Exploring prenatal stress and its influence on maternal placental physiology and infant development in Galapagos

Recent UNC PhD graduate Dr. Hannah Jahnke and team including UNC’s Dr. Amanda Thompson and USFQ’s Dr. Enrique Teran have published a paper in Placenta titled “Maternal stress, placental 11β-hydroxysteroid dehydrogenase type 2, and infant HPA axis development in humans: Psychosocial and physiological pathways.” This was a collaborative effort with Oskar Jandl Hospital on San Cristobal, Galapagos.

This paper looked at 24 mothers and infants in Galapagos and highlights how prenatal stress influences maternal placental physiology and infant development. They find that high maternal stress decreases the expression of a protective enzyme and thus increases an infant’s long-term disease risk.

Maternal prenatal stress has been shown to disregulate an infant’s hypothalamic-pituitary-adrenal axis (HPA axis) development, leading to a higher risk for metabolic and neurobehavioral disorders in the long-term. During pregnancy, placental 11β-hydroxysteroid dehydrogenase type 2 (HSD11B2) protects the fetus from high levels of maternal cortisol (commonly known as the “stress hormone”) by limiting the amount of cortisol that reaches the fetus, but little is known about what influences its functioning.

In this work, researchers assessed how maternal distress influences placental HSD11B2 functioning (through both methylation and expression), and how HSD11B2 in turn, is associated with infant HPA axis development. It was concluded that maternal HPA axis disregulation (based on cortisol) during pregnancy is associated with lower placental HSD11B2 expression, which is associated with an exaggerated cortisol reactivity in infants. While these results are seemingly contradictory to an adaptive framework, where maternal distress would decrease HSD11B2 methylation, thus increasing HSD11B2 expression to provide a protective effect to the infant in times of adversity, these results are consistent with findings from many other studies and may fit into a broader physiological model where adaptive responses become disrupted through overuse.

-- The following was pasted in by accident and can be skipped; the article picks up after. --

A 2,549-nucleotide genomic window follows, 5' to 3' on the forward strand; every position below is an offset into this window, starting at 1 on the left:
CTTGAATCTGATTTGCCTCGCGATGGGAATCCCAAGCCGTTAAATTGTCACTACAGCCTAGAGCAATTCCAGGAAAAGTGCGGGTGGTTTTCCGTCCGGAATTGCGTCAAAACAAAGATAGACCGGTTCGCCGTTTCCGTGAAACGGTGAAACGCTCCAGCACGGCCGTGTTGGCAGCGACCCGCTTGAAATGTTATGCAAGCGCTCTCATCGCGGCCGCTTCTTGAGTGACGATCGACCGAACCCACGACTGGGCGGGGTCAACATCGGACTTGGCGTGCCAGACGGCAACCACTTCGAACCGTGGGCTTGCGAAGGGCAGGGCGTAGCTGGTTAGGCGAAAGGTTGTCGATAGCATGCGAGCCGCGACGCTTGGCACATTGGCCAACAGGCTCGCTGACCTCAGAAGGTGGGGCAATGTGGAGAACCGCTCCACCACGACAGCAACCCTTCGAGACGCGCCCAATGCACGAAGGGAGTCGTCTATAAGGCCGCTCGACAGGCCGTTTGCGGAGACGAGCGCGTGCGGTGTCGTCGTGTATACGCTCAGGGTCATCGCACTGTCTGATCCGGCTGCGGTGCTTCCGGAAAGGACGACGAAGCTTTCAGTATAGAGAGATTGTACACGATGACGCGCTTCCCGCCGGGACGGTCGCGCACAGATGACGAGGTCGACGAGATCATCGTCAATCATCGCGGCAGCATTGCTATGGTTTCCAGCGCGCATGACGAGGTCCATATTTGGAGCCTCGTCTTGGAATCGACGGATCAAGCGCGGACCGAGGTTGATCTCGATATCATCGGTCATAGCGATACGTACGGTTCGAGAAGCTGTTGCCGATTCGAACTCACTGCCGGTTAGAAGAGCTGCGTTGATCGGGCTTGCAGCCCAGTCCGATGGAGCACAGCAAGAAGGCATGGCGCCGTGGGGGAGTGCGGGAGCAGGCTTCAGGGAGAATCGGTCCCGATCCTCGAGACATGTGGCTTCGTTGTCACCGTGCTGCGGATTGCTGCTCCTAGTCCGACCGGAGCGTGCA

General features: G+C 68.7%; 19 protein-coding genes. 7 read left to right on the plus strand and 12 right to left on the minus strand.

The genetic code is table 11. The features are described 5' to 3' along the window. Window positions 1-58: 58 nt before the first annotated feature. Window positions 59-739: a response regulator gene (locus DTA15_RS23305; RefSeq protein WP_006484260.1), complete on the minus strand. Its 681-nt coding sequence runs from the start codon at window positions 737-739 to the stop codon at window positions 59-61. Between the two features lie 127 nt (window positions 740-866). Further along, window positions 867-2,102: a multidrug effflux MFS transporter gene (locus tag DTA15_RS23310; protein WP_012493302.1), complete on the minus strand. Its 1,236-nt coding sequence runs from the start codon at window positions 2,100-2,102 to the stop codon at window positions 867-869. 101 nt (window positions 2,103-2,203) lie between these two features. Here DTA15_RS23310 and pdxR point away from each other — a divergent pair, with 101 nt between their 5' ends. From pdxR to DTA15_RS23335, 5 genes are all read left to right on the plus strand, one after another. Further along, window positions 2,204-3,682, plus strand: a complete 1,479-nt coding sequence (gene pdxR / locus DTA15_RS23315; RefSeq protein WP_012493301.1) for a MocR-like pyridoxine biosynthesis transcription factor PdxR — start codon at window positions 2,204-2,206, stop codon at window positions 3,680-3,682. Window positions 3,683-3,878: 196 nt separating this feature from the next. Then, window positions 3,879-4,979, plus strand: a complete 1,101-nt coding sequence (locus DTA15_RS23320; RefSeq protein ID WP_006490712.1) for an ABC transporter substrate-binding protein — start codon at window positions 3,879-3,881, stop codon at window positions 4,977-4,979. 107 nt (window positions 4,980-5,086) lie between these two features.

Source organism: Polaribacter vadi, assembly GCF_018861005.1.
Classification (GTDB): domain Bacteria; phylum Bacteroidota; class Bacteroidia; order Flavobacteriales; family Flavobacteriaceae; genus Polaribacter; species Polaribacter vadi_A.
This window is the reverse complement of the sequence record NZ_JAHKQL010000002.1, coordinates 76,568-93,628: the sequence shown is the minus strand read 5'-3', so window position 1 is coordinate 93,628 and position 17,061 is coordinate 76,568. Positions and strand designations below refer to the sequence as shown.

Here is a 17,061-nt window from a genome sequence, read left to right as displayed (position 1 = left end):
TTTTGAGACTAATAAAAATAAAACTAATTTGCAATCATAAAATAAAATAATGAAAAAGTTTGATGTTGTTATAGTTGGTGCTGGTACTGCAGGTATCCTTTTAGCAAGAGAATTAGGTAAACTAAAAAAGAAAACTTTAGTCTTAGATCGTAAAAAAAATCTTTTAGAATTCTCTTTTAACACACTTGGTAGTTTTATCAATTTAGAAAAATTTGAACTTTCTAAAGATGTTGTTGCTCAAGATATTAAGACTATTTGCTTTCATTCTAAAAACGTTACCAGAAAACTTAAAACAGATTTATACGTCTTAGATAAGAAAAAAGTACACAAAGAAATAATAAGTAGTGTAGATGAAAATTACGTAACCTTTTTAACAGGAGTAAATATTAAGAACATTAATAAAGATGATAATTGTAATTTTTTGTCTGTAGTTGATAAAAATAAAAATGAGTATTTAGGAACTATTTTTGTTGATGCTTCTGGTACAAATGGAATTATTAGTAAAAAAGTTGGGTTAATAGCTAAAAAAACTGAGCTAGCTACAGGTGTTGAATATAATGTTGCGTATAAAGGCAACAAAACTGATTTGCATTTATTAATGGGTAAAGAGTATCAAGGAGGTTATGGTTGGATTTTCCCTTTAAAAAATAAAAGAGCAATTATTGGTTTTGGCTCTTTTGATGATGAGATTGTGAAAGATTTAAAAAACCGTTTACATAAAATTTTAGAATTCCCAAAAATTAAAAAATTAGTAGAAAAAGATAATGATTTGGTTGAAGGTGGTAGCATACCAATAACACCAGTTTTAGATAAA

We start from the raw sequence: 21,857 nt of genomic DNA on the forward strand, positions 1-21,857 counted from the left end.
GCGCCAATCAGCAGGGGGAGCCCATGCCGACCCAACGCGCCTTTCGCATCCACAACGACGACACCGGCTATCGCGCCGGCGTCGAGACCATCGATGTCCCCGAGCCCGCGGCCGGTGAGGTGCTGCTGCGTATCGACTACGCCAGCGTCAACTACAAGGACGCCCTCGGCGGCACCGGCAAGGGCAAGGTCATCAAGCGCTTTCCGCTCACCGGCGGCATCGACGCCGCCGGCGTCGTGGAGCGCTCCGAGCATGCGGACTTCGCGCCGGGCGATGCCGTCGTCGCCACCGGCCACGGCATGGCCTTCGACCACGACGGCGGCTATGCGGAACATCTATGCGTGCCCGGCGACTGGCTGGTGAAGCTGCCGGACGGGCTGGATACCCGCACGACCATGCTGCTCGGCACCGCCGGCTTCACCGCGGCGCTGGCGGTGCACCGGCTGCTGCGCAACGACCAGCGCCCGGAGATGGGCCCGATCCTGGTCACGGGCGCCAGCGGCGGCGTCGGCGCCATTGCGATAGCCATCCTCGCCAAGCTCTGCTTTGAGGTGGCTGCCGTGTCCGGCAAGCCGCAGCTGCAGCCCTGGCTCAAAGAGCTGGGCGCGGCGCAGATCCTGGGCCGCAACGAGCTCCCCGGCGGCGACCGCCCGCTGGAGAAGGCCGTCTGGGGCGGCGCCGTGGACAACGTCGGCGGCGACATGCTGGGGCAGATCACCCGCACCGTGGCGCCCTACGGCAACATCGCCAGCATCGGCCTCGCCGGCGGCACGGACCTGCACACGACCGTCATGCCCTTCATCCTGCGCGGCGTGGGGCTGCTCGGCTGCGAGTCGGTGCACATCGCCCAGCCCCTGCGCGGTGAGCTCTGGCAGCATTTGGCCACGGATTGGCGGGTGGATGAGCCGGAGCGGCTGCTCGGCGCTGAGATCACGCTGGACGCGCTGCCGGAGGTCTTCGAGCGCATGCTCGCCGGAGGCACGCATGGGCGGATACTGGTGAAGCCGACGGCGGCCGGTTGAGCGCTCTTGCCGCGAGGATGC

Further, sex-specific analyses revealed that maternal depressive symptoms may influence the functioning of placental HSD11B2 differently in girls (n = 11, 46%) than in boys (n = 13, 54%), though the sample size was small. Specifically, maternal depressive symptoms were marginally associated with higher HSD11B2 methylation and significantly associated with lower HSD11B2 expression in the placentas of girls, but not of boys. These results are consistent with others’ findings that infant sex is often associated with differences in placental function and physiology.

Although the mechanisms behind sex differences in fetal programming remain unknown, others have suggested that these differences in early life may be the consequence of a “viability-vulnerability tradeoff,” in which males do not adjust to early life adversity, and thus only the most fit survive, while females modify their growth in response to adversity, improving their viability but increasing their vulnerability to the deleterious effects of these adjustments later in life.

This work contributes to evolutionary theories of early life adaptation and serves as foundational exploratory research on the understudied placental influence on fetal programming, which has consequences for long-term disease development. To our knowledge, this is one of the first studies to examine how both HSD11B2 methylation and expression in the placenta respond to maternal distress and shape infant cortisol